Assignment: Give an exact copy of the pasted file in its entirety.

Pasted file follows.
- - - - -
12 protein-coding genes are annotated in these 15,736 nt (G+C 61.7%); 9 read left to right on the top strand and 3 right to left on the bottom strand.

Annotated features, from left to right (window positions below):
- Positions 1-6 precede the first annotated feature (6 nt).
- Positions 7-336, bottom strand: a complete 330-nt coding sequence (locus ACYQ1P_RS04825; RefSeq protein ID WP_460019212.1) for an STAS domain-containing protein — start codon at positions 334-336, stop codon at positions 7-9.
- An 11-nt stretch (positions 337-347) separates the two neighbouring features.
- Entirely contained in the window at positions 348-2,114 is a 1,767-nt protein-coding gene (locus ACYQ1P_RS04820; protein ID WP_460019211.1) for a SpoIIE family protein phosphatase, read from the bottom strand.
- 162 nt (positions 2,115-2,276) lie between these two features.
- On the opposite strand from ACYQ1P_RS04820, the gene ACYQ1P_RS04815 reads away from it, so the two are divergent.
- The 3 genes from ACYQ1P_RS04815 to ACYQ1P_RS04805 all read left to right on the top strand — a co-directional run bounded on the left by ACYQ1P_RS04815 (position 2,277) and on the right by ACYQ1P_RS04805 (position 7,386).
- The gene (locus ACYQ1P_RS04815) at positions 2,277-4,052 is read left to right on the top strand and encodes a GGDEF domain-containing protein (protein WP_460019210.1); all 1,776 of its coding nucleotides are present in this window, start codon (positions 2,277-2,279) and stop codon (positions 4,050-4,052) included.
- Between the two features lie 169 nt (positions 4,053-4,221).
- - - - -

12 protein-coding genes are annotated in these 15,736 nt (G+C 61.7%); 9 read left to right on the top strand and 3 right to left on the bottom strand.

Annotated features, from left to right (window positions below):
- Positions 1-6 precede the first annotated feature (6 nt).
- Positions 7-336, bottom strand: a complete 330-nt coding sequence (locus ACYQ1P_RS04825; RefSeq protein ID WP_460019212.1) for an STAS domain-containing protein — start codon at positions 334-336, stop codon at positions 7-9.
- An 11-nt stretch (positions 337-347) separates the two neighbouring features.
- Entirely contained in the window at positions 348-2,114 is a 1,767-nt protein-coding gene (locus ACYQ1P_RS04820; protein ID WP_460019211.1) for a SpoIIE family protein phosphatase, read from the bottom strand.
- 162 nt (positions 2,115-2,276) lie between these two features.
- On the opposite strand from ACYQ1P_RS04820, the gene ACYQ1P_RS04815 reads away from it, so the two are divergent.
- The 3 genes from ACYQ1P_RS04815 to ACYQ1P_RS04805 all read left to right on the top strand — a co-directional run bounded on the left by ACYQ1P_RS04815 (position 2,277) and on the right by ACYQ1P_RS04805 (position 7,386).
- The gene (locus ACYQ1P_RS04815) at positions 2,277-4,052 is read left to right on the top strand and encodes a GGDEF domain-containing protein (protein WP_460019210.1); all 1,776 of its coding nucleotides are present in this window, start codon (positions 2,277-2,279) and stop codon (positions 4,050-4,052) included.
- Between the two features lie 169 nt (positions 4,053-4,221).